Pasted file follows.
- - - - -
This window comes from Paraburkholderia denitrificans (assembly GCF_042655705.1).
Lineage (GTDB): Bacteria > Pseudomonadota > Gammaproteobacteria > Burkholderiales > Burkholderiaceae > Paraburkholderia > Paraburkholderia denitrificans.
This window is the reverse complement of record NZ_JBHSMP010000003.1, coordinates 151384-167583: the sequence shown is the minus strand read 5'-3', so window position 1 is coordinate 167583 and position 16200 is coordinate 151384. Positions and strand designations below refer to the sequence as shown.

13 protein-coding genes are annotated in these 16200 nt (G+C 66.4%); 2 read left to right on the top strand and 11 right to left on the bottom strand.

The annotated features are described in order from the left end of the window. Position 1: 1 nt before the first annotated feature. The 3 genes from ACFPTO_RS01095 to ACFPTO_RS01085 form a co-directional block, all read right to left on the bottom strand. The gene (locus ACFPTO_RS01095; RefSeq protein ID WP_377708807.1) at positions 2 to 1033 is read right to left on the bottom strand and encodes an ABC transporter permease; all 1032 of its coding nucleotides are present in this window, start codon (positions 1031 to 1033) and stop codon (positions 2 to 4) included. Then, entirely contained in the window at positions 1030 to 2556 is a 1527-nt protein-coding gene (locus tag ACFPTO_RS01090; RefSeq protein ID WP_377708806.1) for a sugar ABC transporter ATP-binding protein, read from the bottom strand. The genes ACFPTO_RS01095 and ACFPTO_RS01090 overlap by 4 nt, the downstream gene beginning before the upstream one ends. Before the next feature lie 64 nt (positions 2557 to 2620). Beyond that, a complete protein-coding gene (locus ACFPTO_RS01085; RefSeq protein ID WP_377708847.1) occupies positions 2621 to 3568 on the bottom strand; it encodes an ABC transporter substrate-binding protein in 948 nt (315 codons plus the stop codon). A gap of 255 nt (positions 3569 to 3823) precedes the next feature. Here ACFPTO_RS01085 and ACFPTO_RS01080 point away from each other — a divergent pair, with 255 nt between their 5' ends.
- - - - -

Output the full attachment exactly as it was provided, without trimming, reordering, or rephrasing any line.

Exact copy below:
This window comes from Paraburkholderia denitrificans (assembly GCF_042655705.1).
Lineage (GTDB): Bacteria > Pseudomonadota > Gammaproteobacteria > Burkholderiales > Burkholderiaceae > Paraburkholderia > Paraburkholderia denitrificans.
This window is the reverse complement of record NZ_JBHSMP010000003.1, coordinates 151384-167583: the sequence shown is the minus strand read 5'-3', so window position 1 is coordinate 167583 and position 16200 is coordinate 151384. Positions and strand designations below refer to the sequence as shown.

13 protein-coding genes are annotated in these 16200 nt (G+C 66.4%); 2 read left to right on the top strand and 11 right to left on the bottom strand.

The annotated features are described in order from the left end of the window. Position 1: 1 nt before the first annotated feature. The 3 genes from ACFPTO_RS01095 to ACFPTO_RS01085 form a co-directional block, all read right to left on the bottom strand. The gene (locus ACFPTO_RS01095; RefSeq protein ID WP_377708807.1) at positions 2 to 1033 is read right to left on the bottom strand and encodes an ABC transporter permease; all 1032 of its coding nucleotides are present in this window, start codon (positions 1031 to 1033) and stop codon (positions 2 to 4) included. Then, entirely contained in the window at positions 1030 to 2556 is a 1527-nt protein-coding gene (locus tag ACFPTO_RS01090; RefSeq protein ID WP_377708806.1) for a sugar ABC transporter ATP-binding protein, read from the bottom strand. The genes ACFPTO_RS01095 and ACFPTO_RS01090 overlap by 4 nt, the downstream gene beginning before the upstream one ends. Before the next feature lie 64 nt (positions 2557 to 2620). Beyond that, a complete protein-coding gene (locus ACFPTO_RS01085; RefSeq protein ID WP_377708847.1) occupies positions 2621 to 3568 on the bottom strand; it encodes an ABC transporter substrate-binding protein in 948 nt (315 codons plus the stop codon). A gap of 255 nt (positions 3569 to 3823) precedes the next feature. Here ACFPTO_RS01085 and ACFPTO_RS01080 point away from each other — a divergent pair, with 255 nt between their 5' ends.